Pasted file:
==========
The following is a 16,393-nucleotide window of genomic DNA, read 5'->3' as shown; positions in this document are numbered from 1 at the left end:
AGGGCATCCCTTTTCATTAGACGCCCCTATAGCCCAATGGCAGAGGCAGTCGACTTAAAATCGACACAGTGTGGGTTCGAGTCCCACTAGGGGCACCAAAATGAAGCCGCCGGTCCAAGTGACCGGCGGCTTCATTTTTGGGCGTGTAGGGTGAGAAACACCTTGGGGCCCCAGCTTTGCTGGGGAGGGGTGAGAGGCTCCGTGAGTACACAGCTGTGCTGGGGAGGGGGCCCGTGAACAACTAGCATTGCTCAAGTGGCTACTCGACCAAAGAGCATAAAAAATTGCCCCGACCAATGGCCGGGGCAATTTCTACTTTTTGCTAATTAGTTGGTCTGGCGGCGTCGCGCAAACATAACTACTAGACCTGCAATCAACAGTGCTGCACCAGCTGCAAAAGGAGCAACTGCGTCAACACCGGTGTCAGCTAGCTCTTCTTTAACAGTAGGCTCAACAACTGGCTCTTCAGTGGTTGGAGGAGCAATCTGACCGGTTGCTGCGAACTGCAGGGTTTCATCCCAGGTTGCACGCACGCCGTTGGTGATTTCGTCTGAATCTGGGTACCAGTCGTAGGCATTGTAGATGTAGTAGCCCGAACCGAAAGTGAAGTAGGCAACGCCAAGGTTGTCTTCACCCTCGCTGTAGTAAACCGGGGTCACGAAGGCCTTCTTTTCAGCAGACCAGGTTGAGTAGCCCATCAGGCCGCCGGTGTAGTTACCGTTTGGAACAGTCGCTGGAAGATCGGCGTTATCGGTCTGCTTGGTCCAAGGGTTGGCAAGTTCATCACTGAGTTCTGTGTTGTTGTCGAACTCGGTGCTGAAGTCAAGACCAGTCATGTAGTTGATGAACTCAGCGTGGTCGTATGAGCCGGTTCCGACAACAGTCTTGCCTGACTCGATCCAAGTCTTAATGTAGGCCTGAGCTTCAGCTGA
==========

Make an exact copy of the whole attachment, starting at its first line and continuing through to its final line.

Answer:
The following is a 16,393-nucleotide window of genomic DNA, read 5'->3' as shown; positions in this document are numbered from 1 at the left end:
AGGGCATCCCTTTTCATTAGACGCCCCTATAGCCCAATGGCAGAGGCAGTCGACTTAAAATCGACACAGTGTGGGTTCGAGTCCCACTAGGGGCACCAAAATGAAGCCGCCGGTCCAAGTGACCGGCGGCTTCATTTTTGGGCGTGTAGGGTGAGAAACACCTTGGGGCCCCAGCTTTGCTGGGGAGGGGTGAGAGGCTCCGTGAGTACACAGCTGTGCTGGGGAGGGGGCCCGTGAACAACTAGCATTGCTCAAGTGGCTACTCGACCAAAGAGCATAAAAAATTGCCCCGACCAATGGCCGGGGCAATTTCTACTTTTTGCTAATTAGTTGGTCTGGCGGCGTCGCGCAAACATAACTACTAGACCTGCAATCAACAGTGCTGCACCAGCTGCAAAAGGAGCAACTGCGTCAACACCGGTGTCAGCTAGCTCTTCTTTAACAGTAGGCTCAACAACTGGCTCTTCAGTGGTTGGAGGAGCAATCTGACCGGTTGCTGCGAACTGCAGGGTTTCATCCCAGGTTGCACGCACGCCGTTGGTGATTTCGTCTGAATCTGGGTACCAGTCGTAGGCATTGTAGATGTAGTAGCCCGAACCGAAAGTGAAGTAGGCAACGCCAAGGTTGTCTTCACCCTCGCTGTAGTAAACCGGGGTCACGAAGGCCTTCTTTTCAGCAGACCAGGTTGAGTAGCCCATCAGGCCGCCGGTGTAGTTACCGTTTGGAACAGTCGCTGGAAGATCGGCGTTATCGGTCTGCTTGGTCCAAGGGTTGGCAAGTTCATCACTGAGTTCTGTGTTGTTGTCGAACTCGGTGCTGAAGTCAAGACCAGTCATGTAGTTGATGAACTCAGCGTGGTCGTATGAGCCGGTTCCGACAACAGTCTTGCCTGACTCGATCCAAGTCTTAATGTAGGCCTGAGCTTCAGCTGA